The Pravasi Bharatiya kutumbakam in ASEAN
Cultural Diplomacy undertaken through ancient sea voyages made an ASEAN landfall at the Pravasi Bharatiya Divas (PBD) in Singapore recently. The well-attended event encompassed panel discussions and presentations on wide-ranging topics from business and innovation, digital media, cinema, diaspora, literature, ayurveda, yoga to visual art and performing arts. This year marks 25 years of accomplishments in ASEAN-India partnership. The PBD hosted on January 6-7, 2018 in Singapore attended by 5300 people — was themed Ancient Route, New Journey: Diaspora in the Dynamic ASEAN INDIA Partnership.
To showcase the historical exchange undertaken by the Indian diaspora over the centuries, an archival photo-essay on the Dynamic Exchange between India and ASEAN was specially curated for the PBD. Dr. Gauri Parimoo Krishnan of DMBG Consultants, Singapore and the curator of the exhibit says, “This exhibition showcased major visual touchpoints to illustrate how India and Southeast Asia have a shared history and these regions have intersected through various fields over centuries. This exhibition made academic research accessible to the general audience sharing knowledge and experience widely. Most importantly, this exhibition celebrated the indefatigable spirit of the Indian and South Asian communities to survive and succeed in unknown lands they settled in. I credit the success of this photo-essay to the vision of HE Mr. Jawed Ashraf, High Commissioner of India to the Republic of Singapore, who not only inspired but provided precious inputs for this.”
The photo essay was a painstakingly sourced string of south sea pearls. Each pearl brought forth a perspective of engagements embarked on by the early traders, explorers, artists, religious and political leaders, literary experts and diplomats. Visitors to the PBD found their attention riveted in the vivid juxtaposition of over 100 blown-up images, and well researched text arranged in five themes highlighted at times using light boxes and cut outs.
The Art and Architecture wall highlights the maritime links between the Indian subcontinent and Southeast Asia with photos of monuments, sculptures and inscriptions of the first millennium — Prambanan, Borobudur, Candi Sewu, Angkor Wat and My Son which tells us of the Indian architectural design, iconography, and aesthetics. The winds of time spread seeds of Indianisation as Indian traditional forms permeated Thai, Javanese, Cham, Malay and Khmer norms of beauty.
Religion and Philosophy, like pearls of wisdom, came with monks, missionaries and priests who carried religious books, icons and artefacts to newly constructed temples, gurudwaras, mosques and churches wherever the diaspora settled. Their presence grew with practice of faith, celebration of festivals, the rights of passage with community involvement. Thaipusam, Theemiti and Baisakhi festivals are still celebrated in the region with the same traditional fervor as in India. Singapore’s Inter-Faith Religious Organisation includes Hinduism, Sikhism and Jainism which originated from India.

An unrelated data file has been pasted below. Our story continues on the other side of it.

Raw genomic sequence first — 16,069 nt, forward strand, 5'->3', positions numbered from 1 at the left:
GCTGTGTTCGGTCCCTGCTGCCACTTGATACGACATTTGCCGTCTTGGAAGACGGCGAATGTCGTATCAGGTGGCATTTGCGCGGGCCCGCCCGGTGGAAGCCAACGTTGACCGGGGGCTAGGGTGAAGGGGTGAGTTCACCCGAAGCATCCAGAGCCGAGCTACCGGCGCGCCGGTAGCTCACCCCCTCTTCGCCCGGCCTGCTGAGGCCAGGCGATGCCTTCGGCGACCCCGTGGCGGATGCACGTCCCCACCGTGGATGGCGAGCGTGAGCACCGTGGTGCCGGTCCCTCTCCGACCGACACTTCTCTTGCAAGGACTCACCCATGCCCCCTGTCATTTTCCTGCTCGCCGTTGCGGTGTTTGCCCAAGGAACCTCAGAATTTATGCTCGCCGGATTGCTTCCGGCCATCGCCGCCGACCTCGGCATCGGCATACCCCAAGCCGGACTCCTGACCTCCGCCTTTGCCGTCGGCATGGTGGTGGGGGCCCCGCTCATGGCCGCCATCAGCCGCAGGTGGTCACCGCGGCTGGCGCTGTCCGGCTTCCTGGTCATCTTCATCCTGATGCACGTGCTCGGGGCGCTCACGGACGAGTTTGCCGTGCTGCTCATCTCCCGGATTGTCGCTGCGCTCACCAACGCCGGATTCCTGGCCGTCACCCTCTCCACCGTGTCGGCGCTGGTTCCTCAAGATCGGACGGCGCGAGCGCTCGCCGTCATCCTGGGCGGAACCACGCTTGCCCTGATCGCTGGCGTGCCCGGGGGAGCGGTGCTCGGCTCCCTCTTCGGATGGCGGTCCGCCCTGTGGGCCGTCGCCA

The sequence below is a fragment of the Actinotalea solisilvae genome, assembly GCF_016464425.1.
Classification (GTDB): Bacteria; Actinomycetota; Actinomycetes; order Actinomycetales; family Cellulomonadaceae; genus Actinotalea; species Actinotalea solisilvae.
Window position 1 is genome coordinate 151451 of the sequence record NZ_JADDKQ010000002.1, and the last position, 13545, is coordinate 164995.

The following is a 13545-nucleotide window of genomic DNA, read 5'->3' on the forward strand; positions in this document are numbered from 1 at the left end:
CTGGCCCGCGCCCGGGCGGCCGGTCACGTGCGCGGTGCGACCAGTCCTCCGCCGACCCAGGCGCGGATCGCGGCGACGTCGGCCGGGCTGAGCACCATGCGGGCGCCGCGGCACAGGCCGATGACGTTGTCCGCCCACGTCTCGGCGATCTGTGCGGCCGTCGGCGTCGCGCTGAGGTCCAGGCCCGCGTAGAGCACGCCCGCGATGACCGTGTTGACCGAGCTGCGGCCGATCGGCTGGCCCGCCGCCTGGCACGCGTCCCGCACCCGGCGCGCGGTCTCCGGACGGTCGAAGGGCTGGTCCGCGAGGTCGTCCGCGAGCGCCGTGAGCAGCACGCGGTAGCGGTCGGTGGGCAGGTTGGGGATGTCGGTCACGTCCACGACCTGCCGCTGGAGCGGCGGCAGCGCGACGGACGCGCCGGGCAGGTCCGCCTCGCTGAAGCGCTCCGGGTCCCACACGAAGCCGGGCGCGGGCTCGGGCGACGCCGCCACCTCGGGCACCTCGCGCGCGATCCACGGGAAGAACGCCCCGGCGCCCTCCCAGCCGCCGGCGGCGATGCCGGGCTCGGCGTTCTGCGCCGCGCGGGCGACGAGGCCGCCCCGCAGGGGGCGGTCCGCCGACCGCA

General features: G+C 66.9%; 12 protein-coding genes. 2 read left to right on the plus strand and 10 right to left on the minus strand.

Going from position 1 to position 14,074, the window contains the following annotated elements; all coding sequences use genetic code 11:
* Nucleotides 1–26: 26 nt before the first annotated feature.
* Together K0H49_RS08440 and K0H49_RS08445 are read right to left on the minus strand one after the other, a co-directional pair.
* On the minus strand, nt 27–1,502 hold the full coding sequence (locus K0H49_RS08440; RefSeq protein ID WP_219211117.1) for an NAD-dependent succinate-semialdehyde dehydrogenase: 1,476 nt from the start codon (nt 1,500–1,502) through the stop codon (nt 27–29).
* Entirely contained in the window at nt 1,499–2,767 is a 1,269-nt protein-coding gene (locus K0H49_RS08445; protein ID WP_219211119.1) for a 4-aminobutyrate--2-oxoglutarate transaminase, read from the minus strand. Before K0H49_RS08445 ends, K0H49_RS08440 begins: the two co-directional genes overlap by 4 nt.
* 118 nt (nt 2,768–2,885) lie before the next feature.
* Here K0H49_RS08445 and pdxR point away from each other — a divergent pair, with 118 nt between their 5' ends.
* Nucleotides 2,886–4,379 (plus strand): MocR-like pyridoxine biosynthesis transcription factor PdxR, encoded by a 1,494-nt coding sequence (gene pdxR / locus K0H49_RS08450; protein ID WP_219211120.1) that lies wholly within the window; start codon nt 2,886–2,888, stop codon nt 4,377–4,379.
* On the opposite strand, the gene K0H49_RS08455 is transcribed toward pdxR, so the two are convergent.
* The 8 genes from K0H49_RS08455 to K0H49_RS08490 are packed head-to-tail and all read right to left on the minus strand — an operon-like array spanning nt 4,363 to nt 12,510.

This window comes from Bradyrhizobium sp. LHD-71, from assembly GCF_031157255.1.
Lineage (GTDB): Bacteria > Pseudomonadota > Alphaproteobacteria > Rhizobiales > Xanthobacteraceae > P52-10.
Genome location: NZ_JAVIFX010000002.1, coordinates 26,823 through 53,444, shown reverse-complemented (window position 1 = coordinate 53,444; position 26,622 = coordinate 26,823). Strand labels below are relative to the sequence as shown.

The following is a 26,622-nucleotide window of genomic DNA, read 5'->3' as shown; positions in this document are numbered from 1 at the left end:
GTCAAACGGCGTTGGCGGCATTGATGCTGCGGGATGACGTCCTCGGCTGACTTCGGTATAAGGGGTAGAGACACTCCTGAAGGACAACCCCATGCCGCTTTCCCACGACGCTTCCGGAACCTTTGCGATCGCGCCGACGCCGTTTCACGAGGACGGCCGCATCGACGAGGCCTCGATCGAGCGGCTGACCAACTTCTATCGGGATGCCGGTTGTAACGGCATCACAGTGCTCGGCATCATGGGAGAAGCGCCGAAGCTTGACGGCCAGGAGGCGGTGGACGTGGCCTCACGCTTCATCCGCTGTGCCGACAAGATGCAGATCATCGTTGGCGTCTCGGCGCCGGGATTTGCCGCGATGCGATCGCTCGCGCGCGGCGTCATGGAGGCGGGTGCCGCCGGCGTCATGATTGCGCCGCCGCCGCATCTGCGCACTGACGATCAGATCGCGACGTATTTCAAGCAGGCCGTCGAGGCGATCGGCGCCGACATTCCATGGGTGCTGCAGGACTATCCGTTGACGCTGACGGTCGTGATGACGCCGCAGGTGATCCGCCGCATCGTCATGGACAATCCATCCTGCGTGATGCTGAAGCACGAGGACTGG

It is well known that the Indian epics Ramayana and the Mahabharata have been well adapted in several cultures in Southeast Asia and are being performed in Malay, Balinese, Javanese, Khmer and Thai. These and the practice of classical Indian forms of dance and music in the region are visually evident in the Literature and Performing Arts wall.
It was the spirit of the far-sighted mercantile community that established an integrated system of goods from spices and textiles to gold, pearls and salt along the Malabar coast, Coromandel coast, Indian Ocean, the Arabian Sea and the Bay of Bengal. The Trade, Business and Migration wall sheds light on the migration of people and commodities, including the little India enclaves of Singapore, Bangkok, Penang and Kuala Lumpur that attracts scores of South Asians every day.
Spiritual leaders from India — Swami Vivekananda to Gurudev Rabindranath Tagore had journeyed through Asia. Singapore was the headquarters for the Indian National Army led by Netaji Subhash Chandra Bose and Indian migrants living in the region had whole heartedly supported Mahatma Gandhi’s call for the independence. The Politics and Diplomacy wall reflects the dynamic economic, strategic and cultural ties between India-ASEAN partnership with Singapore being the leading source and destination of Foreign Direct Investment besides anchoring economic connectivity with India.
One of the several visitors who shared their appreciation for the exhibition, Dr. V.P. Nair a cardiologist from Singapore, expressed an important aspect, “The exhibition is an inspiration to the younger generation. From India’s first Prime Minister Jawaharlal Nehru to Singapore’s first Prime Minister Lee Kuan Yew, all the Asian leaders are represented in this exhibition.” Community veteran Dr. Uma Rajan, opined, “This was a superb way of presenting history in a practical, visually impressive, easy to identify with and be a learning and remembering journey for all generations.”
The growing Indian diaspora is sure to add more pearls in the ASEAN-India partnership as reiterated by External Affairs Minister Sushma Swaraj who said ASEAN and India could work together towards a shared prosperity with the “familiarity of history and the comfort of culture.”